On the Initiation of the Madden-Julian Oscillation (MJO)


A tropical channel model, defined as a model that is global in the zonal direction but bounded in the meridional direction, is used to study the initiation mechanism of two MJO events. With initial and lateral boundary conditions provided by a global reanalysis, we demonstrate that the simulated MJO initiation does not critically depend on detailed characteristics of sea surface temperature (varying vs. constant in time, mean distribution from boreal spring vs. winter), initial conditions (within a 10 day period), the latitudinal location of the lateral boundaries (21-38 degree N and S), and even latent heating and moist processes. The only factor found critical to the reproduction of the MJO initiation is time varying lateral boundary conditions from the reanalysis indicating the influences from the extratropics.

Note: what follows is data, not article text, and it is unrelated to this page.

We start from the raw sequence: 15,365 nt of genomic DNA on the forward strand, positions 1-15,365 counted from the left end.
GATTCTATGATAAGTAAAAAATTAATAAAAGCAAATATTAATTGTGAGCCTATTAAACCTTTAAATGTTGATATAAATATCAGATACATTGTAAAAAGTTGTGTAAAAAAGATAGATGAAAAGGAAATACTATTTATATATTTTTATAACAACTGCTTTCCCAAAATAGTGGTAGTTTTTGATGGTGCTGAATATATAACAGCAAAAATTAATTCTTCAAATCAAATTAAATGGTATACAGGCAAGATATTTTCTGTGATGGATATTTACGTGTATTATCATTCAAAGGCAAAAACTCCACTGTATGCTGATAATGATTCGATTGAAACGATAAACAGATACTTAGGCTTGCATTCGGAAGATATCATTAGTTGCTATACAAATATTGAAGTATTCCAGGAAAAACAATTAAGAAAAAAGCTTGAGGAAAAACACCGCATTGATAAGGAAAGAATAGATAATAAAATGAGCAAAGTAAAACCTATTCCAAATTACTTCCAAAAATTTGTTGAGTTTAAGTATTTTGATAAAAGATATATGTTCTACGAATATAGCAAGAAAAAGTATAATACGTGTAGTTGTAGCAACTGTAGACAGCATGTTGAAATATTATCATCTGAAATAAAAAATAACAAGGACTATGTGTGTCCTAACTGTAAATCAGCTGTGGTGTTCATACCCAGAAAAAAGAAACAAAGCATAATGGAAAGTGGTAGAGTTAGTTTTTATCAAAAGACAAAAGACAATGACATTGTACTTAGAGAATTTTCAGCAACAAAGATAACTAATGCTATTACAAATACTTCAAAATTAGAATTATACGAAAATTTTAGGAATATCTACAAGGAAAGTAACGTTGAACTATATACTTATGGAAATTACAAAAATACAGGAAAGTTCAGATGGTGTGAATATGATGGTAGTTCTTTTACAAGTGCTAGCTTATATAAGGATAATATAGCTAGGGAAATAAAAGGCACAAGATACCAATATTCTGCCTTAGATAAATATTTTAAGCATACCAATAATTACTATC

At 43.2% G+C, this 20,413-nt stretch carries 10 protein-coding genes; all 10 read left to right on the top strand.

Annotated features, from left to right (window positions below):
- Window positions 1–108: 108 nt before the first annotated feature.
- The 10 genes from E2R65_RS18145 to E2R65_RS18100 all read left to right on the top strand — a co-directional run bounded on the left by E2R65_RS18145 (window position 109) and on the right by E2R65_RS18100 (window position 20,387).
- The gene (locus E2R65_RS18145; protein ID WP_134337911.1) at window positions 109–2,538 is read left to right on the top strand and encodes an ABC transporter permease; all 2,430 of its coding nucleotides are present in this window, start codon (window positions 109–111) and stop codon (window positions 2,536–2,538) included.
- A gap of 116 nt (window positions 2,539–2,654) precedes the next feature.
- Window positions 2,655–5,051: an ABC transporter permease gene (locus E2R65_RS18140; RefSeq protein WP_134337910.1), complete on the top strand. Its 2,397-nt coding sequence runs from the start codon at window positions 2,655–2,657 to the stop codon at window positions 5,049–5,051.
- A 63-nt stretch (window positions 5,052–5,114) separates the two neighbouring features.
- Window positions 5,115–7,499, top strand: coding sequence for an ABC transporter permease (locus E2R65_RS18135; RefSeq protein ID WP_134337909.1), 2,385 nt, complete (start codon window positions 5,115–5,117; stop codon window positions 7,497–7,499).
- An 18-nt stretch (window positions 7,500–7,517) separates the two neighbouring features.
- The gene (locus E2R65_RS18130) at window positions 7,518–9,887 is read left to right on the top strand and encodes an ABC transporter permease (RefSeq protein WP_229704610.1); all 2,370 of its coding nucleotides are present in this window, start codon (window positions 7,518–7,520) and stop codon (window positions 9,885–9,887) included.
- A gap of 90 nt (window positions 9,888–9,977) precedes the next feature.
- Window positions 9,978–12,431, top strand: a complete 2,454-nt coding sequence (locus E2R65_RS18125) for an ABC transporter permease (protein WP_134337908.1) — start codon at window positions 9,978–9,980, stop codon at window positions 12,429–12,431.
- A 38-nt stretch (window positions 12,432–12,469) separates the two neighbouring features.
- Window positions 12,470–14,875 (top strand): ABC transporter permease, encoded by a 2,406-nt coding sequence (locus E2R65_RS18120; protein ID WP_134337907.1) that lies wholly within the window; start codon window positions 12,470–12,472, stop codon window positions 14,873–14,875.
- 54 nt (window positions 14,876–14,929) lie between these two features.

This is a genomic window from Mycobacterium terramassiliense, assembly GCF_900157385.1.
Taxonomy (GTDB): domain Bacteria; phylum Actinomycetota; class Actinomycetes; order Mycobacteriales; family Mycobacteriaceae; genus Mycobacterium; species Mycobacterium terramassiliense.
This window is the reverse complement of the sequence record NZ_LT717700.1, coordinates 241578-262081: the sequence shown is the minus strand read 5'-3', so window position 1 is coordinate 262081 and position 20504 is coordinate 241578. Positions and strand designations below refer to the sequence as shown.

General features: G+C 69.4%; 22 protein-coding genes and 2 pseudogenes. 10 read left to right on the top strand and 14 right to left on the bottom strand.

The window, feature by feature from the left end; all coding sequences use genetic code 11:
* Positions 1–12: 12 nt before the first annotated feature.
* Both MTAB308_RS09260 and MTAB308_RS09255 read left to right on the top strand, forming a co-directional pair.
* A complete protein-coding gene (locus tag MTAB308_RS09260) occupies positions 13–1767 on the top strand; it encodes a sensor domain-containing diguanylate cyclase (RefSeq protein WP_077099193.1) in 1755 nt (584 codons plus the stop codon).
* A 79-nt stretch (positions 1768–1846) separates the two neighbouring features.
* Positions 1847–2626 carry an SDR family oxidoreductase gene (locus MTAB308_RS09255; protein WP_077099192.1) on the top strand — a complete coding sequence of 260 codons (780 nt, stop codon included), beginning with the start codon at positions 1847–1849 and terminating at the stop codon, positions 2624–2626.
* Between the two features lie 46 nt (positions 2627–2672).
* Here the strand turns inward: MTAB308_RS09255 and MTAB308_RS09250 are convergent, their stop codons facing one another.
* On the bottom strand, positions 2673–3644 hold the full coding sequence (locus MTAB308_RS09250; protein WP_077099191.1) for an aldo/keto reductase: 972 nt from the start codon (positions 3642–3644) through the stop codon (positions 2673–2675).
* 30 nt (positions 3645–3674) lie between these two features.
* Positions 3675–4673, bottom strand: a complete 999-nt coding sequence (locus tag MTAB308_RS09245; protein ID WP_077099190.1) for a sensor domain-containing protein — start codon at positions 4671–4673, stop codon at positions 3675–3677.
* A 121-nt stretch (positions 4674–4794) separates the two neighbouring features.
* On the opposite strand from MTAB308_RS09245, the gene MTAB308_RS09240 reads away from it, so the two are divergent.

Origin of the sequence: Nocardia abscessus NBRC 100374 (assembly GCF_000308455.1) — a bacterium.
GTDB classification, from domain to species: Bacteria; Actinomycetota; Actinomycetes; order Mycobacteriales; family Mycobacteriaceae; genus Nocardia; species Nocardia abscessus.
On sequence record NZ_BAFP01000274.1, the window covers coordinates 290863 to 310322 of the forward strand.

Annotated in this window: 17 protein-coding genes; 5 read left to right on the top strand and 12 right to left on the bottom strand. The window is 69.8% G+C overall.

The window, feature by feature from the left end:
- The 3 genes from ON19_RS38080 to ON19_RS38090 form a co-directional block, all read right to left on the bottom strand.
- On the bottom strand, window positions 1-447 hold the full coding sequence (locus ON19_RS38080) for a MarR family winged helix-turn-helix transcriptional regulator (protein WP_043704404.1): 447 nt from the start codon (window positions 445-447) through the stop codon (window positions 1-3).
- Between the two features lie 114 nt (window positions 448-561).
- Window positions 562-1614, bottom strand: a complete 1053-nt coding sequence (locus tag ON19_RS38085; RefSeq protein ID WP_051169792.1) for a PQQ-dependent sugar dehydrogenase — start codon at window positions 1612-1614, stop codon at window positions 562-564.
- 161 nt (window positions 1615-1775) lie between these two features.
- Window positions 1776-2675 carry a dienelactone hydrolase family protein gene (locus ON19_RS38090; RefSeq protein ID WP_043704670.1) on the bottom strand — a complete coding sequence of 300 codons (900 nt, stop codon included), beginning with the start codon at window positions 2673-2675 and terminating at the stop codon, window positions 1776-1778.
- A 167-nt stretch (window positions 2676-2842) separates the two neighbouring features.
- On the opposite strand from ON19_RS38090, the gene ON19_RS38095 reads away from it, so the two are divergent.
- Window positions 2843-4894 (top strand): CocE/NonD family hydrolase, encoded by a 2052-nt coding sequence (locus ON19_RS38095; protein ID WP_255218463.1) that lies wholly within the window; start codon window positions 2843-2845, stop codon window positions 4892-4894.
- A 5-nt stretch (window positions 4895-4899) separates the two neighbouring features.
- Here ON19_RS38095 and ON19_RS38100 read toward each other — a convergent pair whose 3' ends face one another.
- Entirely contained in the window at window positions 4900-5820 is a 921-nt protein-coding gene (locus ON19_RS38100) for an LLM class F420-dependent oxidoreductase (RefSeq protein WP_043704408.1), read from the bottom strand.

At the lower troposphere, meridional advection of the zonal (westerly) momentum from the southern Indian Ocean is found to be crucial for the MJO initiation. At the upper troposphere, the time evolution of the wave activity identifies its source over the southern Indian Ocean where it grows by extracting kinetic energy from the mean flow. We further show that it is possible to capture these two MJO events (after years from the model initial time) even in the presence of large error in the mean state. The implications of the results and limitations of the approach will be discussed in the seminar. I will end up with my present work at the IPRC where we are trying to quantify the relative roles of the internal dynamics and the extratropical influences on the MJO.